SBD/7/Leagues Governing Bodies

BASEBALL HELD HOSTAGE -- DAY 208: TALK AMONGST YOURSELVES

     With the latest talks having failed, the owners head to Palm
Beach, FL, "for a showdown between moderates and hard-liners, and
the players awaited hoped-for legal assistance," according to
Tracy Ringolsby in today's ROCKY MOUNTAIN NEWS.  No new talks are
scheduled, but Rockies Owner Jerry McMorris said that he
"wouldn't be surprised if something pops up by the weekend"
(ROCKY MOUNTAIN NEWS, 3/7).  Braves President Stan Kasten said to
expect an "overwhelming expression of unity" in FL, which I.J.
Rosenberg writes "could be bad news for the players."  The hard-
liners, led by White Sox Chair Jerry Reinsdorf, are expected to
push for continuation of the replacement policy in order to
convince players to cross (ATLANTA CONSTITUTION, 3/7).  Acting
MLB Commissioner Bud Selig said he would make no changes in the
makeup of the owners' negotiating committee (USA TODAY/Mult.,
3/7).
     USERY'S IN THE MIX AGAIN:  In Washington, Mark Maske reports
that Special Mediator William Usery accepted an invitation from
the owners to attend part of their meeting, and that Usery "may
implore the owners on Thursday to submit their 'best offer'" to
the players in a "last-ditch attempt" to save Opening Day.  The
union "objects" to Usery's plan.  "One person on the players'
side said yesterday that would be an 'unmitigated disaster'
because it would produce 'no further bargaining by the owners.'"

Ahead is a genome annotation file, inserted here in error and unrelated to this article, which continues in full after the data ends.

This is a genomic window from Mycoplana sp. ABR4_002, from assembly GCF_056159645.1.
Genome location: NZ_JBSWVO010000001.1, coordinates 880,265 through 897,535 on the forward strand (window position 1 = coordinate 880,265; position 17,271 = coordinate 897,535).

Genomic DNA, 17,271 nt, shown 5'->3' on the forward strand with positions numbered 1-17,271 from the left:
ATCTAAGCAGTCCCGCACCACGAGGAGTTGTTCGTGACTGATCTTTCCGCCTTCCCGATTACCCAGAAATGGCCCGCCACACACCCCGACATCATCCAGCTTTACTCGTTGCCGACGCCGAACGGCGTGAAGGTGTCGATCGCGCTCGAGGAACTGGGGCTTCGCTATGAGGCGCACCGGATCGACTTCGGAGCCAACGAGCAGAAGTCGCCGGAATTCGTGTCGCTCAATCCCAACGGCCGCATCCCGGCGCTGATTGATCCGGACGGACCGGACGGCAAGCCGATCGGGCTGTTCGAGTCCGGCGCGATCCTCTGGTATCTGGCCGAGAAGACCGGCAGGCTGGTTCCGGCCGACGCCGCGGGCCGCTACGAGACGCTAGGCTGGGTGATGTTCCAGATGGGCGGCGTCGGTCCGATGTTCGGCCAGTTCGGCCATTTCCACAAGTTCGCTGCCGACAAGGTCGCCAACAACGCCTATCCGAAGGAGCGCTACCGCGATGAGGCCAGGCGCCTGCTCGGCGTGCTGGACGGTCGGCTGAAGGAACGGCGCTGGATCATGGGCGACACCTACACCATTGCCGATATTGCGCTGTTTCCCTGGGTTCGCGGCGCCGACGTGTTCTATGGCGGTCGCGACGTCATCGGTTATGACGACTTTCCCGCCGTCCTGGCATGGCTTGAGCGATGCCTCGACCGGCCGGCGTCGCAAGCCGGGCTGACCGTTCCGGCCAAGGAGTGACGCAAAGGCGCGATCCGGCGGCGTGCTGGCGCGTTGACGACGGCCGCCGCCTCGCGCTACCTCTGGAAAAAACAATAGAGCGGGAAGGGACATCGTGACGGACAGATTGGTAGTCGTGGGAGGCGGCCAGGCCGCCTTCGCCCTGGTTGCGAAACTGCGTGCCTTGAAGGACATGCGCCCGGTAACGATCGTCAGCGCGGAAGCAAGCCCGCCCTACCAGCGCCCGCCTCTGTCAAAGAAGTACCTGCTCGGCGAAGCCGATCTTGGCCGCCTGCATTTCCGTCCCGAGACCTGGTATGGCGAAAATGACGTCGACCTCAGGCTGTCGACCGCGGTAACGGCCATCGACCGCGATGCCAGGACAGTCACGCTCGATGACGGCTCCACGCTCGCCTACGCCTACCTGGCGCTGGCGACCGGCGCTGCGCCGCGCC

The union may try to dissuade Usery before Thursday (WASHINGTON
POST, 3/7).
     MLBPA WAITS ON NLRB:  Union officials claim it was the
"sunset provision" which would eliminate a luxury tax after three
years, and not the tax levels themselves, that was their "major
point of contention" with the owners' proposal in Scottsdale.
Meanwhile, MLBPA Exec Dir Don Fehr reiterated his position that
the union would end the strike if the NLRB issues a complaint
against the owners this week.  But Tracy Ringolsby notes, "Even
if the NLRB issues a complaint it would be late May or June
before an injunction could be in place.  The NLRB would have to
seek the action from an administrative law judge, and the owners
would have several avenues of appeal if the injunction is
granted."  The owners could then lock out the players.  Because
the replacement players are "temporary," they could play during a
lockout (ROCKY MOUNTAIN NEWS, 3/7).  Asked if the owners might
lock out the players, Red Sox CEO John Harrington told the
ASSOCIATED PRESS:  "Sure.  You'd have to consider all these
things.  We're not going to go into the season unless there's a
no-strike provision" (TORONTO STAR, 3/7).
     WHAT TO DO WITH THE O'S?  The owners are also expected to
discuss the Orioles, who have refused to field a replacement
team.  Orioles Owner Peter Angelos said there have been no
discussions of a compromise (Buster Olney, Baltimore SUN, 3/7).
Sources say the owners will take a formal vote on the use of
replacements in the regular season, and that no decision will be
made on the Orioles until after that vote (Mark Maske, WASHINGTON
POST, 3/7).
     QUOTES OF NOTE:  Jerry Reinsdorf was a guest on ESPN's "Up
Close."  Asked whether the owners are out to break the union:
"Certainly not.  If we didn't have a union, we'd want one.  We
need a union.  There are certain things that have to be
negotiated on a joint basis.  We just want the players to
understand that this particular union is not serving their
interest very well" (ESPN, 3/6).  ABC's Jeff Greenfield reported
on the strike with an in-depth examination of the luxury tax.
ABC's Al Michaels:  "I think the general feeling amongst the
ownership right now, even though it won't be stated publicly, is
that they have the players on the run and they're going for the
ultimate victory, for the grand slam home run" (ABC, 3/6).
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